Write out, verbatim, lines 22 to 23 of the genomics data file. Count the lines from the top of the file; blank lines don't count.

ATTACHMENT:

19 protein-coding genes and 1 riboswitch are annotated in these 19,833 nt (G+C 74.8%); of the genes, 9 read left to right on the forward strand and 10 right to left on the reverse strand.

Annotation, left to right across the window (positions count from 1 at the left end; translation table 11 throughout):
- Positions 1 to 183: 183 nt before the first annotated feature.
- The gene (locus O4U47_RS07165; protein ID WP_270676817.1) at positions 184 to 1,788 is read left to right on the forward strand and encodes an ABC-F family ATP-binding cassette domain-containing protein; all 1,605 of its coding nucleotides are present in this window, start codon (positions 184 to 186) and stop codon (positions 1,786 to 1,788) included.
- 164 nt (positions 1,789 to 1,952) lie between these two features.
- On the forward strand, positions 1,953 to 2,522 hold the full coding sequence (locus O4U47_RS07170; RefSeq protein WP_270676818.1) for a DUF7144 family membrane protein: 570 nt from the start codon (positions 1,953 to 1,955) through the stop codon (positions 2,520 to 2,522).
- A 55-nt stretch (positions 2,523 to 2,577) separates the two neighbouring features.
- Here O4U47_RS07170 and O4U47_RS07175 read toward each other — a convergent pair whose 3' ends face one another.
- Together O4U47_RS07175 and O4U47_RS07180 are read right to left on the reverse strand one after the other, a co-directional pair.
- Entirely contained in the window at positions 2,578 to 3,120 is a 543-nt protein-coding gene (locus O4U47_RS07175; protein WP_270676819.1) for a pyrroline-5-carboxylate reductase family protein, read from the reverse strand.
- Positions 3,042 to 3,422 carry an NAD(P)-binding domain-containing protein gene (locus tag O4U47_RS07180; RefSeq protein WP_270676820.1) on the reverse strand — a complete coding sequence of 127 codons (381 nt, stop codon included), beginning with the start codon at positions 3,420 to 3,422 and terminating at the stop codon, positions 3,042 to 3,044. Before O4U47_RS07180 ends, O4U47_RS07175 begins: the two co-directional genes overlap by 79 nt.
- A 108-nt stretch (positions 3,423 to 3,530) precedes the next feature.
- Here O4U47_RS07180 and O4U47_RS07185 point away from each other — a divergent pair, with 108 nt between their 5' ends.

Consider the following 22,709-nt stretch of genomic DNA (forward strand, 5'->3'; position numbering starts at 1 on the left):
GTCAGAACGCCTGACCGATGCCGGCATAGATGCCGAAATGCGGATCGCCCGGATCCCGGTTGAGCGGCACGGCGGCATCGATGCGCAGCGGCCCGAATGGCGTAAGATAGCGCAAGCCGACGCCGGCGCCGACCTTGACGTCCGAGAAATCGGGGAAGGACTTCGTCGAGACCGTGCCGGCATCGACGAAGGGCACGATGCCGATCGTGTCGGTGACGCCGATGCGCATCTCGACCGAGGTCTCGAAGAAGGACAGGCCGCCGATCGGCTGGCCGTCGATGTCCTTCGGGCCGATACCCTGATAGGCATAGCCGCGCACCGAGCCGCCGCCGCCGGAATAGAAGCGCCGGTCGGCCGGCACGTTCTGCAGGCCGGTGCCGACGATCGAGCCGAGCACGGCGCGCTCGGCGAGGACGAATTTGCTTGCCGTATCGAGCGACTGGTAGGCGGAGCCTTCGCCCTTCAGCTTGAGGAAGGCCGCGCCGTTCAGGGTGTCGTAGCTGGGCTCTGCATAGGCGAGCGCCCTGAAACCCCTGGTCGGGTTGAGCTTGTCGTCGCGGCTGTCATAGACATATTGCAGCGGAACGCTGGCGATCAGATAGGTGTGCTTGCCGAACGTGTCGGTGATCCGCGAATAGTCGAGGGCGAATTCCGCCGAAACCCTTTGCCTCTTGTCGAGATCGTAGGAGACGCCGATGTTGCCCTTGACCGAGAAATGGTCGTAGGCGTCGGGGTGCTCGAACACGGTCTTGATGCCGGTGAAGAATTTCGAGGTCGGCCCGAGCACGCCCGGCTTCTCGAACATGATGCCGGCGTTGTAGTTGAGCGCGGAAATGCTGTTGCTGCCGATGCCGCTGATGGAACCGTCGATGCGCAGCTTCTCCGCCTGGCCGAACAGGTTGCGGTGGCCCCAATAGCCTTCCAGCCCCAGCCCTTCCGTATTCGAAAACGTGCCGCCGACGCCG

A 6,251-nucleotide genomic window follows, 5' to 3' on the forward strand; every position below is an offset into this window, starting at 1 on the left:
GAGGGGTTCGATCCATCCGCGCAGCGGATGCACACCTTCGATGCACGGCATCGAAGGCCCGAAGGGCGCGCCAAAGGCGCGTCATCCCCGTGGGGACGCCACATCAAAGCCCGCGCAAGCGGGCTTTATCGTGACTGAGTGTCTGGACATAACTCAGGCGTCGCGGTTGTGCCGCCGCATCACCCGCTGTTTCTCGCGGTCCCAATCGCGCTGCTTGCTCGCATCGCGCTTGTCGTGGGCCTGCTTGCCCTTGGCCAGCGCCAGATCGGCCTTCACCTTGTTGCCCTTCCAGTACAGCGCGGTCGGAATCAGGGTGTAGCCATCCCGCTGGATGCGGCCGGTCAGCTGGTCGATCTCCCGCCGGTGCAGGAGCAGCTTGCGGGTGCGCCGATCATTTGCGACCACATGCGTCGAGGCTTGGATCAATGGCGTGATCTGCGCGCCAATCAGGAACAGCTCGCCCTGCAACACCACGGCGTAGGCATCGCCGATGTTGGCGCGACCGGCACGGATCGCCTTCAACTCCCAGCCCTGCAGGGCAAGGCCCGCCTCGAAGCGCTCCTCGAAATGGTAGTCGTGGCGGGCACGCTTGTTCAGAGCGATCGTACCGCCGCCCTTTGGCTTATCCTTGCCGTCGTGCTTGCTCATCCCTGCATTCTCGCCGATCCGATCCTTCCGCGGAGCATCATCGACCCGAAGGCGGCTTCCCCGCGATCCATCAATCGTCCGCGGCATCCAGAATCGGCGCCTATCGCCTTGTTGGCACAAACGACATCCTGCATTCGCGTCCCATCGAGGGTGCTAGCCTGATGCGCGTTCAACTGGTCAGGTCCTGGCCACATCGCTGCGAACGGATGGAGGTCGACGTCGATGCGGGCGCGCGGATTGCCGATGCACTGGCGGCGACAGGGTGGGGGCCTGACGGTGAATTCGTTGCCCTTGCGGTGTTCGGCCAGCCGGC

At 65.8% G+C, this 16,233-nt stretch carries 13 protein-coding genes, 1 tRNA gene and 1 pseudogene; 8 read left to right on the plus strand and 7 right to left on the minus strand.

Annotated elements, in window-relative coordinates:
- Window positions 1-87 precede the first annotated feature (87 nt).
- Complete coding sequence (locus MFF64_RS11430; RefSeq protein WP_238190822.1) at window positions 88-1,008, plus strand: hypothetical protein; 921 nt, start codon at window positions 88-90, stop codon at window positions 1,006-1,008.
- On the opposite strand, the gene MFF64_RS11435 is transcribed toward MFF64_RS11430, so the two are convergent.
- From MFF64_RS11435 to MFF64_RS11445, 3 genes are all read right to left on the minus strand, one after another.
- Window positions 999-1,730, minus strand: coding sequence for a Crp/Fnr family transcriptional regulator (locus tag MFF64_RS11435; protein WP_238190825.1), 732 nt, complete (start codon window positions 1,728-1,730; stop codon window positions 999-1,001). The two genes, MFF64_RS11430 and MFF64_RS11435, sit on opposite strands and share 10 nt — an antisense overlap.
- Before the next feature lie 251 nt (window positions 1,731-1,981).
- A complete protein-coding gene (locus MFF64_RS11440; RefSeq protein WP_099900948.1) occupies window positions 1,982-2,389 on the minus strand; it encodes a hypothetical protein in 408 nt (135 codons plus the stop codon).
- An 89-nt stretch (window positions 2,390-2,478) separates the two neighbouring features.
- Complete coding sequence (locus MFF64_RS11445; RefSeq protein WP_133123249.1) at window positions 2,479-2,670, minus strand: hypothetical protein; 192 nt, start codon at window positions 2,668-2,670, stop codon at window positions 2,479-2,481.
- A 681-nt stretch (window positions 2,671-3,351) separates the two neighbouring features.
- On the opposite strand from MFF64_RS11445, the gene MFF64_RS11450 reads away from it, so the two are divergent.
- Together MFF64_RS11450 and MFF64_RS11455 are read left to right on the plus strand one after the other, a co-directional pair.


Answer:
- On the opposite strand, the gene MFF64_RS11435 is transcribed toward MFF64_RS11430, so the two are convergent.
- From MFF64_RS11435 to MFF64_RS11445, 3 genes are all read right to left on the minus strand, one after another.